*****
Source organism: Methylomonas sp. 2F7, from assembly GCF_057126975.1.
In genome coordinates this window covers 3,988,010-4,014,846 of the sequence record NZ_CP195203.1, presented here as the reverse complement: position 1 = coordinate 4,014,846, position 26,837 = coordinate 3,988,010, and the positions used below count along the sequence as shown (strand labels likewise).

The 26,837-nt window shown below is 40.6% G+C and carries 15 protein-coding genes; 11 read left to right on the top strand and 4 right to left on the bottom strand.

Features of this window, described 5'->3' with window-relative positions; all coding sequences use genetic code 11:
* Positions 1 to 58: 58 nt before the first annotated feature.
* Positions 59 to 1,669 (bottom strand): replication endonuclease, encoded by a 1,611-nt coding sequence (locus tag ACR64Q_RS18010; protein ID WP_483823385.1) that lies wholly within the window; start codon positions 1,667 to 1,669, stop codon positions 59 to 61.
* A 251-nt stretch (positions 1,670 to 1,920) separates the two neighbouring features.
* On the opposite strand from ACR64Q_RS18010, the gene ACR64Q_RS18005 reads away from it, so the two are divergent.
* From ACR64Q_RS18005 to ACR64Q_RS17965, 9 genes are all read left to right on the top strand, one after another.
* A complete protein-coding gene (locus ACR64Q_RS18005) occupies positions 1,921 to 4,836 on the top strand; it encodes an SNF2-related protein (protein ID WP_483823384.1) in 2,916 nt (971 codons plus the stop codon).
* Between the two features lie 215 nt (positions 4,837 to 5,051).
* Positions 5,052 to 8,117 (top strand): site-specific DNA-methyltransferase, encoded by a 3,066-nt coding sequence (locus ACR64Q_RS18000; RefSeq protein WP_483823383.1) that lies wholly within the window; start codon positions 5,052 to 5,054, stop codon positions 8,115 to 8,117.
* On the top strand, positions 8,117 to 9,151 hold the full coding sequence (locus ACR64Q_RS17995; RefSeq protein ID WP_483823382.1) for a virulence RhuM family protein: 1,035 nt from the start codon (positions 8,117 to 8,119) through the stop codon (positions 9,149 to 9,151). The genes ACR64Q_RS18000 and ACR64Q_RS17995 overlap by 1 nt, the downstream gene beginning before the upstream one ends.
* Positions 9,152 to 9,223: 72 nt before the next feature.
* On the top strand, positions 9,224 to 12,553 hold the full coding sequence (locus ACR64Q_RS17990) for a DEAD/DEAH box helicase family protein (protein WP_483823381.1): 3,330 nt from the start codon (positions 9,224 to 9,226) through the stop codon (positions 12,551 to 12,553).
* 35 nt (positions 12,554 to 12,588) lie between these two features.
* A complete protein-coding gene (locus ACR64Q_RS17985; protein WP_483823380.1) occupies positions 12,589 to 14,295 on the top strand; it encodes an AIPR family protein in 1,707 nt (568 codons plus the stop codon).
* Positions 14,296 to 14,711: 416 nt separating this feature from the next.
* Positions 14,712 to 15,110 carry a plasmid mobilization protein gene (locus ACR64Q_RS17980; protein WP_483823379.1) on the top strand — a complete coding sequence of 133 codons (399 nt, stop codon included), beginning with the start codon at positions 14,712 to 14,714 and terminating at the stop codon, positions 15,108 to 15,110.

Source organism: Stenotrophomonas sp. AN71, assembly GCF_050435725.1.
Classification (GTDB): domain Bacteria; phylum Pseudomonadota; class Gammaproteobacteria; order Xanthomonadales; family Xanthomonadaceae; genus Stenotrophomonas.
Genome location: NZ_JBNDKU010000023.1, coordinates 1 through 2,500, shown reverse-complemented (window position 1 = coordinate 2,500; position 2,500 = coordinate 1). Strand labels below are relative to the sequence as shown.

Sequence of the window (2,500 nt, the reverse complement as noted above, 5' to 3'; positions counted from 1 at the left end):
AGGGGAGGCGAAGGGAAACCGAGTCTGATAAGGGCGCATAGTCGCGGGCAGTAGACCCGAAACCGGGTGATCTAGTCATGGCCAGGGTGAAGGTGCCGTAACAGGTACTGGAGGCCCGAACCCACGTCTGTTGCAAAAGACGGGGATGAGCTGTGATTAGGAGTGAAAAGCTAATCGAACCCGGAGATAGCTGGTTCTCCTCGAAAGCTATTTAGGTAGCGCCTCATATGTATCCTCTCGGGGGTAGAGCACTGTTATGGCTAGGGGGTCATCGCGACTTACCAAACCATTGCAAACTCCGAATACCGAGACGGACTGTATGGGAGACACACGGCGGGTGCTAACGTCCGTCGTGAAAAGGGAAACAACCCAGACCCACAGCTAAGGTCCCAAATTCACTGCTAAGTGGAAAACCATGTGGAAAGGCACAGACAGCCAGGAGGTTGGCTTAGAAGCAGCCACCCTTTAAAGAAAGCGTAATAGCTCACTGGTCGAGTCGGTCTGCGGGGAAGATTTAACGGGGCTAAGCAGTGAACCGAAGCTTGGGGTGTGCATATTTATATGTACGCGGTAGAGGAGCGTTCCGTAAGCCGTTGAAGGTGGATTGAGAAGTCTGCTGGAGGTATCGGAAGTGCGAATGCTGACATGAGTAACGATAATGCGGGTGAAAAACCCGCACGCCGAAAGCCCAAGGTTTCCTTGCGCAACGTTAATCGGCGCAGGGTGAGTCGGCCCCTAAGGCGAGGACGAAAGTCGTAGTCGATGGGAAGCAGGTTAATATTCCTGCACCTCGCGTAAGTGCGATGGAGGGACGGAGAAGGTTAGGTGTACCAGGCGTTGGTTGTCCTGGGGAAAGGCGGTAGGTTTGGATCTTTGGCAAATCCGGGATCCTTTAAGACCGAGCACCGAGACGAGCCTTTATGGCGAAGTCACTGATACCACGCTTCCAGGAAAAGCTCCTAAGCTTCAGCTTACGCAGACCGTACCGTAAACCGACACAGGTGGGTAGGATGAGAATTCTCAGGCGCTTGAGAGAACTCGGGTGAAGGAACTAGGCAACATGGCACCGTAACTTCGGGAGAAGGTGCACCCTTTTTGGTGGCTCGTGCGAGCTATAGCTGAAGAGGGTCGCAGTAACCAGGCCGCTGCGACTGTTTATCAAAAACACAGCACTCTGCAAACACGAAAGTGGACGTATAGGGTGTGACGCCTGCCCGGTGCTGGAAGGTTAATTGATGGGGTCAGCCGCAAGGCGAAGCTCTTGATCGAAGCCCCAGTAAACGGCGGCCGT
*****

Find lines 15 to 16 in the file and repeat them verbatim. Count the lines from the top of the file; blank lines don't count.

* On the top strand, positions 9,224 to 12,553 hold the full coding sequence (locus ACR64Q_RS17990) for a DEAD/DEAH box helicase family protein (protein WP_483823381.1): 3,330 nt from the start codon (positions 9,224 to 9,226) through the stop codon (positions 12,551 to 12,553).
* 35 nt (positions 12,554 to 12,588) lie between these two features.